It wasn't just that basic information, however. Microsoft also gleaned that "the internet is busiest on Mondays and Tuesdays" and that there was a "steady slide [in volume] from Wednesday through Friday." Saturdays and Sundays were half as busy as Mondays were. The 45-foot by 25-foot Compaq computer that stored the images would roar to life on Monday mornings as the East Coast woke up.
"The temperature in the room would go up 5 to 6 degrees around 9:30 AM on the East Coast, things would start banging around," Barclay said. "By 8 PM pacific time, you didn't have any traffic, because we didn't have any imagery in the Pacific Ocean."
None of this information was used by Microsoft, except as a way to determine when to perform maintenance on its servers or when to staff the server rooms. The only revenue Microsoft made directly off of Terraserver was on the sale of some of the satellite images, which you could buy and have mailed to your house for $9.95.
"In the science community, this technology took off, but as a business I could never get anyone at Microsoft to latch onto it," Barclay said. "There's definitely a little bit of frustration there."
It's easy to look at Terraserver as a missed opportunity for Microsoft to dominate the next era of computing, and it's hard to say why, exactly, the company decided to stop pouring resources into it. Current Microsoft representative declined to be interviewed for this article, and Jim Gray, Barclay's boss, was lost at sea in 2007.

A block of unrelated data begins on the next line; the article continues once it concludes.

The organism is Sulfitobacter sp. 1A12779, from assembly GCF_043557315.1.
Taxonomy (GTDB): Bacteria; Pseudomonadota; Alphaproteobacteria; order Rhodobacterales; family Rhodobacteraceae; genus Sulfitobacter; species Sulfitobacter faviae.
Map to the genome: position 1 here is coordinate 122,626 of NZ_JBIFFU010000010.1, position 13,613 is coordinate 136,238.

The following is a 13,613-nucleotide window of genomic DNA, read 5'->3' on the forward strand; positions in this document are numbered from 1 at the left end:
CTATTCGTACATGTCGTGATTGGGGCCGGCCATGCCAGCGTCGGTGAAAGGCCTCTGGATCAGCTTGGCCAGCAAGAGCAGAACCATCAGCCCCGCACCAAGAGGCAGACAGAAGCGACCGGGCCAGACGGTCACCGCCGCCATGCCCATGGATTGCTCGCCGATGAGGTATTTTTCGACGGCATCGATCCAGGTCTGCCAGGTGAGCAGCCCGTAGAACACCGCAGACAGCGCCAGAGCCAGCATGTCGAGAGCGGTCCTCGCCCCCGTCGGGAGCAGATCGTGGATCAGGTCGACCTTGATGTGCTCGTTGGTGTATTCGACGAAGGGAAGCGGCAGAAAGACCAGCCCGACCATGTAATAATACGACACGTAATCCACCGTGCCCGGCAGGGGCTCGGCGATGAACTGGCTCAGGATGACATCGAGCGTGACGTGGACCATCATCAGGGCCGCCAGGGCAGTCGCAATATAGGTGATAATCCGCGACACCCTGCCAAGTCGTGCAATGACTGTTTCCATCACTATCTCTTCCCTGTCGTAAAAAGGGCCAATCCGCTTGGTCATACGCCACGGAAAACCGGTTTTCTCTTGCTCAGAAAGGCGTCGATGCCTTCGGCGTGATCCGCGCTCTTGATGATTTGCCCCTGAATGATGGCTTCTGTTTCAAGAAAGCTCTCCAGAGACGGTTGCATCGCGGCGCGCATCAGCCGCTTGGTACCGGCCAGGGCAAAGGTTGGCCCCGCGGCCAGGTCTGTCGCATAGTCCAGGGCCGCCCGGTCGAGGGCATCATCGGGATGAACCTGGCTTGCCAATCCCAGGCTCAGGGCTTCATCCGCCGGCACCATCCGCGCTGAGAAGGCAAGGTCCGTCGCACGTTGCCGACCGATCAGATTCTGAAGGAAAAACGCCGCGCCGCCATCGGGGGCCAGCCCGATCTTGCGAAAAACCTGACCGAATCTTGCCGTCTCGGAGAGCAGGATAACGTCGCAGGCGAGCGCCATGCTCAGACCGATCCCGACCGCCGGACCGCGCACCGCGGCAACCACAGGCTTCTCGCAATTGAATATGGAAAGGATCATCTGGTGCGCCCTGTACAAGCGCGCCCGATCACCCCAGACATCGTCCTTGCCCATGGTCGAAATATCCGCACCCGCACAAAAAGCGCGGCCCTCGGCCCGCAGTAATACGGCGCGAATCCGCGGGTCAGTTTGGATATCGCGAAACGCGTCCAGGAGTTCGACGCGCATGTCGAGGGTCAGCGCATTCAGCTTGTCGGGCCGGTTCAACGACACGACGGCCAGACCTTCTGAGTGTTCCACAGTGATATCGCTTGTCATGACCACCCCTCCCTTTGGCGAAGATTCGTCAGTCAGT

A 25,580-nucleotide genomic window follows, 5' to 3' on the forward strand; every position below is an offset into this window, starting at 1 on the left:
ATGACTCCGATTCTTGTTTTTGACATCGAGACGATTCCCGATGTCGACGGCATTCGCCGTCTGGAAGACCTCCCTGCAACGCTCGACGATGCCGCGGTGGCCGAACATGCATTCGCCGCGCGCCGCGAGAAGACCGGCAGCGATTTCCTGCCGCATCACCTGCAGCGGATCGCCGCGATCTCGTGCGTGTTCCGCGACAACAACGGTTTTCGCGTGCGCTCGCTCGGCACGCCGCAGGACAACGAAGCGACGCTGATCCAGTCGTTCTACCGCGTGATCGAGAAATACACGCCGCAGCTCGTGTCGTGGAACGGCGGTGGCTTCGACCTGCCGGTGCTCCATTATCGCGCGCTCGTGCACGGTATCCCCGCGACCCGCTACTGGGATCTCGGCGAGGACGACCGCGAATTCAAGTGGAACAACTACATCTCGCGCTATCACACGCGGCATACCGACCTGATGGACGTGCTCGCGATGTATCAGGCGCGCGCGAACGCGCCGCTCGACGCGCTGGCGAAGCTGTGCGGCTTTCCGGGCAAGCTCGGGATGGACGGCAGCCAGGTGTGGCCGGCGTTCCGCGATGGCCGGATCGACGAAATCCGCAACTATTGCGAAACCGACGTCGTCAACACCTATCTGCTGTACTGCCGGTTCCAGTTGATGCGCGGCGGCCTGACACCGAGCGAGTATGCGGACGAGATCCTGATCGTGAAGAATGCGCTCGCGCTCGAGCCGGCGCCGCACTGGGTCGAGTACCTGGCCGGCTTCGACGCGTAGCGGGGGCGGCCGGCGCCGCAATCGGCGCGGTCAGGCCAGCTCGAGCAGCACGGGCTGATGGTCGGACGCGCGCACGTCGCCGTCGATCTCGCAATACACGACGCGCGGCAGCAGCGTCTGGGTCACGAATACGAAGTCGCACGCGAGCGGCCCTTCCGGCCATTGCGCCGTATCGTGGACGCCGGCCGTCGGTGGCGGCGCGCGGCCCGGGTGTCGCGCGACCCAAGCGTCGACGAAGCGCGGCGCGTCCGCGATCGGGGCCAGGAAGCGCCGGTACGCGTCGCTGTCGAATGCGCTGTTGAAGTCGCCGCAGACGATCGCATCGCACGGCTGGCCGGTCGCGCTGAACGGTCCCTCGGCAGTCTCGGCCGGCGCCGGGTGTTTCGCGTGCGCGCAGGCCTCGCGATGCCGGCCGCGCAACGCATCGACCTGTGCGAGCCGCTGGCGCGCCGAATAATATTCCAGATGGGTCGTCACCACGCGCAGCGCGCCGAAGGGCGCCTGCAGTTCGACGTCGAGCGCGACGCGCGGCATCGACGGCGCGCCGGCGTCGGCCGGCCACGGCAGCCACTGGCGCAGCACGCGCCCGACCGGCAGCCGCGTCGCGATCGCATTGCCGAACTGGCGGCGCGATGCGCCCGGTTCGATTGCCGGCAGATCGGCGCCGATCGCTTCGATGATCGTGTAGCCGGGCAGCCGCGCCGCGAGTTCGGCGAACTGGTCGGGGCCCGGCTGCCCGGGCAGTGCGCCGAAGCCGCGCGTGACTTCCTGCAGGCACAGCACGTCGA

It may be as simple as Barclay suggested: Microsoft didn't see itself as an information company, and the media was skeptical of its intentions had it decided to become one. In addition to the Newsweek article, the Chicago Sun Times ran an opinion piece in 2000 that questioned the company's motives with Terraserver.
"Some people are paranoid enough about Microsoft," Andy Ihnatko wrote in an article I accessed using LexisNexis. "How would these people react to discovering a Microsoft web server with an aerial photo of their house that's so good it shows the kiddie pool in the backyard?"
Other groups weren't as skittish. The most notable was Keyhole, which launched "Earth Viewer" in 2003 and used Terraserver as some of the underpinning of their technology. It sold the license to its Earth Viewer software for upwards of $600 annually to businesses and charged consumers $79 annually for a stripped down version of it. Google bought Keyhole in 2004, rebranded Earth Viewer as Google Earth in 2005 and, well, you know the rest of the story.